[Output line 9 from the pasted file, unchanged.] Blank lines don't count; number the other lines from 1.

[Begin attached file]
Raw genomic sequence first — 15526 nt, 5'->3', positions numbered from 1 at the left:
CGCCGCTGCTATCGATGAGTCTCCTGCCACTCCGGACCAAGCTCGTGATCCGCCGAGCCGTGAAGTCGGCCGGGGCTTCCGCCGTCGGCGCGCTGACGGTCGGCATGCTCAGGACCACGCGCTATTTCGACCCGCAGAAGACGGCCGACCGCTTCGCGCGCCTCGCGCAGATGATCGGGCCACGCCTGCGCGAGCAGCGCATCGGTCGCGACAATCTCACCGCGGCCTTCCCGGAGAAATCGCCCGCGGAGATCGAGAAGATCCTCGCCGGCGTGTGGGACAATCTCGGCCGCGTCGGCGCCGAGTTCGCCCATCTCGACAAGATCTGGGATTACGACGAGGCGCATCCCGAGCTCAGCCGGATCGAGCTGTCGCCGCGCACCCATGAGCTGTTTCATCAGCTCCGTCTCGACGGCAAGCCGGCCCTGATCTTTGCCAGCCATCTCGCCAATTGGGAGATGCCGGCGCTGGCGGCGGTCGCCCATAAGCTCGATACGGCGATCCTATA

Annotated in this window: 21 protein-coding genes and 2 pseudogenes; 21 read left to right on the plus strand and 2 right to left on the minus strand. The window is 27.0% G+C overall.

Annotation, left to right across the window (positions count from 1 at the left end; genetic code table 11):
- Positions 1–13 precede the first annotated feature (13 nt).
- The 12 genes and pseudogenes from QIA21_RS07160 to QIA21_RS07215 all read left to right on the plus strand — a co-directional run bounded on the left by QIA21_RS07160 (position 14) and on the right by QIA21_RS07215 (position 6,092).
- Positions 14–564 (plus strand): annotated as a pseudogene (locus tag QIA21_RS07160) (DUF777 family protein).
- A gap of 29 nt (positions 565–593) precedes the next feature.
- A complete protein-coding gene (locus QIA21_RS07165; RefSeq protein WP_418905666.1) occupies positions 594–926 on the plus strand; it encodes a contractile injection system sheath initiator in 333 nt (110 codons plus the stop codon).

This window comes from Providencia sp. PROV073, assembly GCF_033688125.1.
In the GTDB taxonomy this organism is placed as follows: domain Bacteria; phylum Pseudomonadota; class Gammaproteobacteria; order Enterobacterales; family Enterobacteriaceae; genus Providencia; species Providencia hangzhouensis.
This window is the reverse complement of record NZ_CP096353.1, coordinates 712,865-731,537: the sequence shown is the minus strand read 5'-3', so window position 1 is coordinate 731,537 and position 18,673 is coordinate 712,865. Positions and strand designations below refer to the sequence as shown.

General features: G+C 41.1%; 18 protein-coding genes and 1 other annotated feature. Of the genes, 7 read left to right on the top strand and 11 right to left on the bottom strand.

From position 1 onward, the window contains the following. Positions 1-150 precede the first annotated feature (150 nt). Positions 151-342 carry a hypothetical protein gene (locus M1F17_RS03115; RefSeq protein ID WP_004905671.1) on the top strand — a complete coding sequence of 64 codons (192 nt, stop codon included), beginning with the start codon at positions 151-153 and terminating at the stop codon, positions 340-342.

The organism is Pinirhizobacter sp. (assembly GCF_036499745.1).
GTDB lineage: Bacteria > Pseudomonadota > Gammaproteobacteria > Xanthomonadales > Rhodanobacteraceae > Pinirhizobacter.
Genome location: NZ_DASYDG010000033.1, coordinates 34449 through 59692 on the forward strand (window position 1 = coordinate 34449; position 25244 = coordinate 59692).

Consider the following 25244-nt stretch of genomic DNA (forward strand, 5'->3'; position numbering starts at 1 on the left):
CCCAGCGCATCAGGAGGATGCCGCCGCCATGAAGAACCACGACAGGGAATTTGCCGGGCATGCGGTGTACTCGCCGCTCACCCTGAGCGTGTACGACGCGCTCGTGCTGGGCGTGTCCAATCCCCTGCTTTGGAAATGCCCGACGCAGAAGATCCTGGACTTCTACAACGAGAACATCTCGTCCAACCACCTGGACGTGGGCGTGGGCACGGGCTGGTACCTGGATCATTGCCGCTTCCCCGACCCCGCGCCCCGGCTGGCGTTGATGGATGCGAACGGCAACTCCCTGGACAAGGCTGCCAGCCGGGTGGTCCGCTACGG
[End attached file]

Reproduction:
- A complete protein-coding gene (locus QIA21_RS07165; RefSeq protein WP_418905666.1) occupies positions 594–926 on the plus strand; it encodes a contractile injection system sheath initiator in 333 nt (110 codons plus the stop codon).